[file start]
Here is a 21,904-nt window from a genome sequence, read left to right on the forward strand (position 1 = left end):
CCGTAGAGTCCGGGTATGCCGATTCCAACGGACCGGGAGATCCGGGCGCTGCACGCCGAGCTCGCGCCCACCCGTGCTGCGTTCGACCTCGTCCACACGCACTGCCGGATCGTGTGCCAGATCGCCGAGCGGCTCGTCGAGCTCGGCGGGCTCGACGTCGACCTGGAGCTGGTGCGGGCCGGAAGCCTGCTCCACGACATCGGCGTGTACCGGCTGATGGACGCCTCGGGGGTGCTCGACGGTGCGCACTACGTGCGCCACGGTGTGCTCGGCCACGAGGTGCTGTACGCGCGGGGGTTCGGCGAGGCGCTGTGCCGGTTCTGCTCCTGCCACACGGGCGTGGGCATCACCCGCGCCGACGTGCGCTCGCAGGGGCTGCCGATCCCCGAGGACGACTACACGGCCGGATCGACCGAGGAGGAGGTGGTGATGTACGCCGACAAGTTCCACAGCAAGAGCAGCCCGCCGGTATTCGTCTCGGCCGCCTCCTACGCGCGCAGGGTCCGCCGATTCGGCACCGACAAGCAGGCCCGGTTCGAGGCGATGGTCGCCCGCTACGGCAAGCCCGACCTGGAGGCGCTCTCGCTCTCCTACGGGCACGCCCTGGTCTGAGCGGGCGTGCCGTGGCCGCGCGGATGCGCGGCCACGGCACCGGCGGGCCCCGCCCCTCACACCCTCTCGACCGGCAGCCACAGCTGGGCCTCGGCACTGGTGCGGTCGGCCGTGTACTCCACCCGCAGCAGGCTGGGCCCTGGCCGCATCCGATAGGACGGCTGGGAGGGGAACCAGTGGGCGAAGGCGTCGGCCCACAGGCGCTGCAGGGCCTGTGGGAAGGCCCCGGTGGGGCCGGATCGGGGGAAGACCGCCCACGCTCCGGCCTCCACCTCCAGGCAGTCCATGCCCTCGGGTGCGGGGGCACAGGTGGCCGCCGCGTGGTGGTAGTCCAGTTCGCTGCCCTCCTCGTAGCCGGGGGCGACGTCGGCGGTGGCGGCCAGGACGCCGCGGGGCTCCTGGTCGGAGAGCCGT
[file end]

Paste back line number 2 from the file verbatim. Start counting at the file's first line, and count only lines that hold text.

CCGTAGAGTCCGGGTATGCCGATTCCAACGGACCGGGAGATCCGGGCGCTGCACGCCGAGCTCGCGCCCACCCGTGCTGCGTTCGACCTCGTCCACACGCACTGCCGGATCGTGTGCCAGATCGCCGAGCGGCTCGTCGAGCTCGGCGGGCTCGACGTCGACCTGGAGCTGGTGCGGGCCGGAAGCCTGCTCCACGACATCGGCGTGTACCGGCTGATGGACGCCTCGGGGGTGCTCGACGGTGCGCACTACGTGCGCCACGGTGTGCTCGGCCACGAGGTGCTGTACGCGCGGGGGTTCGGCGAGGCGCTGTGCCGGTTCTGCTCCTGCCACACGGGCGTGGGCATCACCCGCGCCGACGTGCGCTCGCAGGGGCTGCCGATCCCCGAGGACGACTACACGGCCGGATCGACCGAGGAGGAGGTGGTGATGTACGCCGACAAGTTCCACAGCAAGAGCAGCCCGCCGGTATTCGTCTCGGCCGCCTCCTACGCGCGCAGGGTCCGCCGATTCGGCACCGACAAGCAGGCCCGGTTCGAGGCGATGGTCGCCCGCTACGGCAAGCCCGACCTGGAGGCGCTCTCGCTCTCCTACGGGCACGCCCTGGTCTGAGCGGGCGTGCCGTGGCCGCGCGGATGCGCGGCCACGGCACCGGCGGGCCCCGCCCCTCACACCCTCTCGACCGGCAGCCACAGCTGGGCCTCGGCACTGGTGCGGTCGGCCGTGTACTCCACCCGCAGCAGGCTGGGCCCTGGCCGCATCCGATAGGACGGCTGGGAGGGGAACCAGTGGGCGAAGGCGTCGGCCCACAGGCGCTGCAGGGCCTGTGGGAAGGCCCCGGTGGGGCCGGATCGGGGGAAGACCGCCCACGCTCCGGCCTCCACCTCCAGGCAGTCCATGCCCTCGGGTGCGGGGGCACAGGTGGCCGCCGCGTGGTGGTAGTCCAGTTCGCTGCCCTCCTCGTAGCCGGGGGCGACGTCGGCGGTGGCGGCCAGGACGCCGCGGGGCTCCTGGTCGGAGAGCCGT